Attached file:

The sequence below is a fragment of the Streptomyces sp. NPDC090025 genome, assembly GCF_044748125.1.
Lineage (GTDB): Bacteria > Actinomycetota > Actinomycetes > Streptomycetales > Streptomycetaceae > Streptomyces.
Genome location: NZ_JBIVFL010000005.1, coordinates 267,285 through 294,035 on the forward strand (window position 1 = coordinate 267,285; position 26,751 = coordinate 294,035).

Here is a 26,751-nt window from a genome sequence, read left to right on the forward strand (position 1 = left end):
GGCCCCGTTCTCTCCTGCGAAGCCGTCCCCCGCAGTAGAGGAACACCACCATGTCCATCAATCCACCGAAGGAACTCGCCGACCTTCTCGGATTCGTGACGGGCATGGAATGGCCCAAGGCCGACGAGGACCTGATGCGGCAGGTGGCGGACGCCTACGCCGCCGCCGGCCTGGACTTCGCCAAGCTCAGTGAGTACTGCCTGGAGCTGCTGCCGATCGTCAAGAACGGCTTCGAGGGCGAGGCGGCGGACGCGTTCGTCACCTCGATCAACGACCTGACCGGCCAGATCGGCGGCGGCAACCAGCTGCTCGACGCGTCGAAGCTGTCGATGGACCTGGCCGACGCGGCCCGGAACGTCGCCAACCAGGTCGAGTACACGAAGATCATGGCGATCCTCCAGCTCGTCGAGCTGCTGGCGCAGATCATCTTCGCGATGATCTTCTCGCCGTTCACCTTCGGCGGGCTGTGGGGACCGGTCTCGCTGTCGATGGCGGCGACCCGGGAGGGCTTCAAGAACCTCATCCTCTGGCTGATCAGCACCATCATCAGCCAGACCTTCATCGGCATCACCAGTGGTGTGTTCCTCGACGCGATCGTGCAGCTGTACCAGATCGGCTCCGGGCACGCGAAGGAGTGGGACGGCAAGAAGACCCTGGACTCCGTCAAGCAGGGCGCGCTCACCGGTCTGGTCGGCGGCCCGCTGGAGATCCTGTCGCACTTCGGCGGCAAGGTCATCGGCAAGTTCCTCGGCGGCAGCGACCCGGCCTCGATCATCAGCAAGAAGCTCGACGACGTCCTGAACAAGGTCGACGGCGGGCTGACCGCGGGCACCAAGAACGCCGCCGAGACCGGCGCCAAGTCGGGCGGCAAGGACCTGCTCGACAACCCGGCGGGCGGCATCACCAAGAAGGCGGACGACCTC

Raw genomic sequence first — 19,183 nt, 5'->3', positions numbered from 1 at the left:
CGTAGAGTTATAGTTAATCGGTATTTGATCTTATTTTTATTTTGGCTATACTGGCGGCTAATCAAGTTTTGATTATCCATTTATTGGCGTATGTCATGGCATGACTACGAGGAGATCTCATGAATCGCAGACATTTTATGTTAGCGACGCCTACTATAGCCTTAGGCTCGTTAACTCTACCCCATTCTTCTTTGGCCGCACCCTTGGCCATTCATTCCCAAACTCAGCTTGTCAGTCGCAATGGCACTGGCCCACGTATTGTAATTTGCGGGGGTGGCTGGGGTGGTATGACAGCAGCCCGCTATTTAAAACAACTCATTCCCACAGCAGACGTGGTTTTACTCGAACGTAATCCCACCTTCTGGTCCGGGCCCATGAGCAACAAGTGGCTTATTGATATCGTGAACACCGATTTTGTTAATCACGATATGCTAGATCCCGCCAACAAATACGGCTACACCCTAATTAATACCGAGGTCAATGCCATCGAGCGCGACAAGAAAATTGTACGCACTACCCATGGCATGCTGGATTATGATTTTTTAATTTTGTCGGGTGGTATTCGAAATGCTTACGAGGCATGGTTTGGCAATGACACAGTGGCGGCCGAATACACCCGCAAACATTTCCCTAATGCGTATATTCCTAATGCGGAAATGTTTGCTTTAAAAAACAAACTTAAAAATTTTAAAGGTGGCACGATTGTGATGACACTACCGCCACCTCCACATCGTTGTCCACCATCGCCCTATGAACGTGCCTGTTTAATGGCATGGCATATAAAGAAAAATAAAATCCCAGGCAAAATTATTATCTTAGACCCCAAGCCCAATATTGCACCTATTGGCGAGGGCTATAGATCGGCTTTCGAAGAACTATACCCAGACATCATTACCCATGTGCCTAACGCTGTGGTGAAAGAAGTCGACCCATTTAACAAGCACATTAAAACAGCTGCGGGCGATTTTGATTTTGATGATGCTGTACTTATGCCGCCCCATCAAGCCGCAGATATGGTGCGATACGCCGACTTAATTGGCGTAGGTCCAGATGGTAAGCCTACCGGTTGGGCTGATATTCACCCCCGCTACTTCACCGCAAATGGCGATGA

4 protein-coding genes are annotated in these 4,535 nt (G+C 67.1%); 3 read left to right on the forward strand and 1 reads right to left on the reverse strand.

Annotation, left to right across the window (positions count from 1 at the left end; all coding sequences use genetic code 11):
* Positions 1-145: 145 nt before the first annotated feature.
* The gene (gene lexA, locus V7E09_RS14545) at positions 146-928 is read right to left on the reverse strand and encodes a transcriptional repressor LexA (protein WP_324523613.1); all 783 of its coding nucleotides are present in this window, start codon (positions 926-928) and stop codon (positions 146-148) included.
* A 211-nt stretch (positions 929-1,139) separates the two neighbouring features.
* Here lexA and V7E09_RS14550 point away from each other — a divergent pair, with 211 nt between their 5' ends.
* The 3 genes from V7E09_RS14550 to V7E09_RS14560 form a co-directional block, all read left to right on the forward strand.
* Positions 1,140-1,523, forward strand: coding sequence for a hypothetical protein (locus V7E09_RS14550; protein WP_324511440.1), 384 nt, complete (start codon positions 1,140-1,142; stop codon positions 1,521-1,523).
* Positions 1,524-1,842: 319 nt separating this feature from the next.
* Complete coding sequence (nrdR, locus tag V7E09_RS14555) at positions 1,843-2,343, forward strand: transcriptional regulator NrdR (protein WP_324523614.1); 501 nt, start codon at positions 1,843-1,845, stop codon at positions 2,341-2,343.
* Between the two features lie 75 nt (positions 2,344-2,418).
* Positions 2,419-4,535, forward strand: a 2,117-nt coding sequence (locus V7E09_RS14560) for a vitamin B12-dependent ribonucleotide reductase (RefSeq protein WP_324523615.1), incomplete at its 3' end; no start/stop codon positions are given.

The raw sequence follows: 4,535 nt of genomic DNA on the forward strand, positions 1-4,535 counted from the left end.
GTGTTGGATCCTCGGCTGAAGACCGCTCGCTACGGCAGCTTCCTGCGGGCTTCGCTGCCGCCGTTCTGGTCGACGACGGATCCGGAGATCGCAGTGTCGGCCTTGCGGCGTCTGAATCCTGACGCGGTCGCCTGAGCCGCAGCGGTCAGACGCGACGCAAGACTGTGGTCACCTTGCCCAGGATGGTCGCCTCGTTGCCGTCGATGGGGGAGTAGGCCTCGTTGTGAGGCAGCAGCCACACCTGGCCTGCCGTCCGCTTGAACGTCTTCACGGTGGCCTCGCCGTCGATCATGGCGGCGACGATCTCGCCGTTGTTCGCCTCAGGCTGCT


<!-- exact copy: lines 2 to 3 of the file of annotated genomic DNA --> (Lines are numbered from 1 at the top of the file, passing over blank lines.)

Lineage (GTDB): Bacteria > Actinomycetota > Actinomycetes > Streptomycetales > Streptomycetaceae > Streptomyces.
Genome location: NZ_JBIVFL010000005.1, coordinates 267,285 through 294,035 on the forward strand (window position 1 = coordinate 267,285; position 26,751 = coordinate 294,035).